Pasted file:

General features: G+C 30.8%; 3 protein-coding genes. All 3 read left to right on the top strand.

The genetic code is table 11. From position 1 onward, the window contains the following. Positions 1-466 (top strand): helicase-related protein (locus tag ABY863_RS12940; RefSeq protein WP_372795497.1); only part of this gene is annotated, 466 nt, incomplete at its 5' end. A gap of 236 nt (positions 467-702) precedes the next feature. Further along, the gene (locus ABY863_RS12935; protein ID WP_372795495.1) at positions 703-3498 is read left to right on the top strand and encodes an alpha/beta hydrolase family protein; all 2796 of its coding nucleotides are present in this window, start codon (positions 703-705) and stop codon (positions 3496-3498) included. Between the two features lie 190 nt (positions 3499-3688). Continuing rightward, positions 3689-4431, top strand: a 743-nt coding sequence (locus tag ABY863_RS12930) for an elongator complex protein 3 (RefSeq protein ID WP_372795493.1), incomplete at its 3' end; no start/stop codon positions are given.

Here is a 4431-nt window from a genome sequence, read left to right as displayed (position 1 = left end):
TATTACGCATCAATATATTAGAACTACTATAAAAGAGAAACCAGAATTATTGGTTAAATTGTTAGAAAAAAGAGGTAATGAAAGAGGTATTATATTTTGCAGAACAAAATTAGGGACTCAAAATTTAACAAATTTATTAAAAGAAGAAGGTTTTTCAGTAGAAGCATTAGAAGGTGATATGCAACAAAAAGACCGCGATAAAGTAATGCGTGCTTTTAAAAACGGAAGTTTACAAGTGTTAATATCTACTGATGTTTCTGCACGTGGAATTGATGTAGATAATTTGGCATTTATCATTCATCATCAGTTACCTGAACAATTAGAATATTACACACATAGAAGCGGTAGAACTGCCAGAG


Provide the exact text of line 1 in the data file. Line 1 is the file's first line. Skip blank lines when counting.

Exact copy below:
General features: G+C 30.8%; 3 protein-coding genes. All 3 read left to right on the top strand.